On May 25, the same day it was announced that Gina Prince-Bythewood would be directing the Spider-Man spinoff Silver and Black, she went to the premiere of Wonder Woman. “I remember there was a point in the movie where I was staring up at the screen, just letting the feeling wash over me that I’m watching a woman leading the film and she’s the hero and she’s badass,” Prince-Bythewood told Vulture. “It just felt good. I lived in that feeling for a couple days.”
And then, like so many of the female moviegoers who’ve powered Wonder Woman’s record-breaking box office, Prince-Bythewood went to see it again. “The second time, I think I appreciated Gal Gadot’s performance even more,” she said. “And the way that they were able to balance the heroism and the humor … I mean, there is zero cursing in the entire thing, but it never felt soft.”
For navigating that tricky tonal tightrope, Prince-Bythewood praised Wonder Woman director Patty Jenkins, only the second woman to helm a blockbuster with a budget over $100 million. Most box-office watchers expect Wonder Woman to finish its domestic run with a tally over $300 million, potentially topping the other DC movies released to this point and vaulting Jenkins to the top of any studio’s wish list. “I’m proud of her,” said Prince-Bythewood. “Knowing the incredible pressure that was on her as the first, she stepped up and she did it, and she did it so well.”
Soon, Prince-Bythewood will have her own shot. With Silver and Black, which centers on Spider-Man characters Silver Sable and Black Cat, Prince-Bythewood will likely become the next woman to claim sole directing credit on a big-budget comic-book film and the first woman of color to do so. Alongside Jenkins, Anna Boden (who will co-direct Captain Marvel with Ryan Fleck), Thor: Ragnarok helmer Taika Waititi, and Ryan Coogler, whose Black Panther dropped a hot trailer this past week, Prince-Bythewood is part of a new wave of comic-book filmmakers, whose ranks had mostly been comprised of white men until now.
“There’s definitely a sea change,” Prince-Bythewood told Vulture. “It’s small, if you look at the sheer volume of movies they make — the numbers are still pretty dismal. But it really feels like within the last two to three years, it’s not just talk anymore. People have been refusing to shut up about it, and studios and production companies are listening and understanding that it’s really a problem they can’t ignore.”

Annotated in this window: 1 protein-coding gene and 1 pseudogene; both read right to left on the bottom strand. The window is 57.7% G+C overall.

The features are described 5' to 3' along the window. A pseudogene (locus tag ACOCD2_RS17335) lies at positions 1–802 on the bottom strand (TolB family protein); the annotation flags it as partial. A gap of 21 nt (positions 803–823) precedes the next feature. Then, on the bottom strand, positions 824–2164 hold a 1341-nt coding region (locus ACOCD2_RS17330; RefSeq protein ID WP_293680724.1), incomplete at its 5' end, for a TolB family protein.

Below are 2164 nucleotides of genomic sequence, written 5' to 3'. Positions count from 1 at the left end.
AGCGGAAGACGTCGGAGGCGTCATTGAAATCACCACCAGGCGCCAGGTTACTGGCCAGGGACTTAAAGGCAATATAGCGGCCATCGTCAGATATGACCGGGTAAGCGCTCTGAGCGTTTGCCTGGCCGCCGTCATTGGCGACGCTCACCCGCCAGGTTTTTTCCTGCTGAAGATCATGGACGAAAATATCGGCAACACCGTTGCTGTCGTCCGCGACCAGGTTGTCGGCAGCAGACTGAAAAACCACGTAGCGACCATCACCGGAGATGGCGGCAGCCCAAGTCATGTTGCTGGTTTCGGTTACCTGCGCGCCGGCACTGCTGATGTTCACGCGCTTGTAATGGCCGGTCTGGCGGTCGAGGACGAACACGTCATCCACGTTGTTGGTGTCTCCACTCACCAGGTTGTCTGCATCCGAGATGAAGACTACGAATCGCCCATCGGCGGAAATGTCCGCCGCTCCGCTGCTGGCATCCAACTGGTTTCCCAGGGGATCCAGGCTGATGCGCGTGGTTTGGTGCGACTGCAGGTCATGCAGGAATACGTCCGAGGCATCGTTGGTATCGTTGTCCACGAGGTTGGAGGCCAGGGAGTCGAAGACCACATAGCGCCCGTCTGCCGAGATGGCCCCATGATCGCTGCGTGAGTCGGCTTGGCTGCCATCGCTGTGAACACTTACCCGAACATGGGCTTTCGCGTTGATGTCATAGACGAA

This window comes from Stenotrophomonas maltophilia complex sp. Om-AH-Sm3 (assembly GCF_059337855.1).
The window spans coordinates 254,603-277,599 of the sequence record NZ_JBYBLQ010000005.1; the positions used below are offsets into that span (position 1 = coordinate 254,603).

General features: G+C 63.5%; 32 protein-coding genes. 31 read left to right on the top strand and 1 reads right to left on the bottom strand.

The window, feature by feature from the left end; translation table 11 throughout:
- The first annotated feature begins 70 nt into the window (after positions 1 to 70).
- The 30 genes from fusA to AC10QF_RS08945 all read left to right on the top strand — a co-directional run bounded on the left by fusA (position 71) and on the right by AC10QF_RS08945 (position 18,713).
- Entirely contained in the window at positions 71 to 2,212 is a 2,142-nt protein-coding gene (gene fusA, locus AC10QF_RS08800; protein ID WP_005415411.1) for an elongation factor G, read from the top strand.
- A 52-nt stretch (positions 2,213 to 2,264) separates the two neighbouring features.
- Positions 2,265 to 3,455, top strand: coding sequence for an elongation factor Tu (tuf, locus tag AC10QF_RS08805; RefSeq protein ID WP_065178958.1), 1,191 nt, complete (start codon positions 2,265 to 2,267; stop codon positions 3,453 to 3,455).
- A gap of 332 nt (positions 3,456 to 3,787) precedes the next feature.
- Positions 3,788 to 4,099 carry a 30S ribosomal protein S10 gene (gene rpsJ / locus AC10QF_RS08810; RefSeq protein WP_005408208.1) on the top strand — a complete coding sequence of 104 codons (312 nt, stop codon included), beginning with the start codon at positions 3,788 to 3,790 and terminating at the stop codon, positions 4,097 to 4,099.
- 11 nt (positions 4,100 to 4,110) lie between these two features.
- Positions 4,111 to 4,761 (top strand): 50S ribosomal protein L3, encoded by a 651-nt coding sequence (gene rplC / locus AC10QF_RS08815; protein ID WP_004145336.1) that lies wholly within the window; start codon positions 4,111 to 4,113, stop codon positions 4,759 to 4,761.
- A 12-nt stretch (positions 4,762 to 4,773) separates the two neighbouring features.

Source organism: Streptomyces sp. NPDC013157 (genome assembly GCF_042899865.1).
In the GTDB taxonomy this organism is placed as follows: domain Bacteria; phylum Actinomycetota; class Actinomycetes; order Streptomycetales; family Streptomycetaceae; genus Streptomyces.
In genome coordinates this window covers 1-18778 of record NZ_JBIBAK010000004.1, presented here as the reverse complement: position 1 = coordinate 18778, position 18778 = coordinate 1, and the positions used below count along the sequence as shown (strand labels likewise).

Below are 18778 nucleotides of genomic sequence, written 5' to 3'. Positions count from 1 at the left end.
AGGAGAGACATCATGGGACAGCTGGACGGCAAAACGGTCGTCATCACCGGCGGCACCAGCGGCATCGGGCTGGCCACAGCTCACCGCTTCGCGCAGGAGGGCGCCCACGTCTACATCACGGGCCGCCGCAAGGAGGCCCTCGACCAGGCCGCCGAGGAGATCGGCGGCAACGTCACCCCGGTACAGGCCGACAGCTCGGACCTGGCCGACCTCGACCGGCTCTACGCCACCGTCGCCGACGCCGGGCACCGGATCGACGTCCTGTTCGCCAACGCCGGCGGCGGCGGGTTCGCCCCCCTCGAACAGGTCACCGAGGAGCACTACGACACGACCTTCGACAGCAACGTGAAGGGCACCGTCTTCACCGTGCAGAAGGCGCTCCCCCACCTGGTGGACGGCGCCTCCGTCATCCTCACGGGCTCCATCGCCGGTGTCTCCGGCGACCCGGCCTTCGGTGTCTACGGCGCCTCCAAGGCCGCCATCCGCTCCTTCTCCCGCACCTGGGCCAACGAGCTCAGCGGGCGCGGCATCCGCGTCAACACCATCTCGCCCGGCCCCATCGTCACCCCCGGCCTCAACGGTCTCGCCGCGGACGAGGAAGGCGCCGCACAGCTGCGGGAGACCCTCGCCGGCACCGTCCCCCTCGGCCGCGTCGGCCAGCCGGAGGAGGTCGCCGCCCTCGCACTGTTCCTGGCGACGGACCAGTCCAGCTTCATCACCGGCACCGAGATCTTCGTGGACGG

Many female filmmakers echo that language when hailing Wonder Woman’s success as a watershed moment. “This one is impossible to deny,” director Nancy Meyers said last week, though when it comes to women behind the camera, Hollywood has tried for too long to pretend they don’t exist. Year after year, studios will hire only men to make their movies, and the producers and executives who could be employing women offer flimsy excuses why they don’t. Lucasfilm head Kathleen Kennedy, herself one of the most powerful women in Hollywood, has said that few female filmmakers have the “experience” necessary to direct one of her Star Wars films, though men with slim resumes are often given a shot at making big-budget blockbusters. One of those men, Jurassic World director Colin Trevorrow, will helm Kennedy’s Star Wars: Episode IX and drew ire when he claimed in 2015, “Many of the top female directors in our industry are not interested in doing a piece of studio business for its own sake.” Trevorrow had leapt to the studio big leagues after just one indie, Safety Not Guaranteed, the sort of move rarely afforded to women. When asked about that gender gap, Trevorrow attributed it to women’s lack of interest in “superheroes or spaceships or dinosaurs,” the subjects of Hollywood’s most successful tentpoles.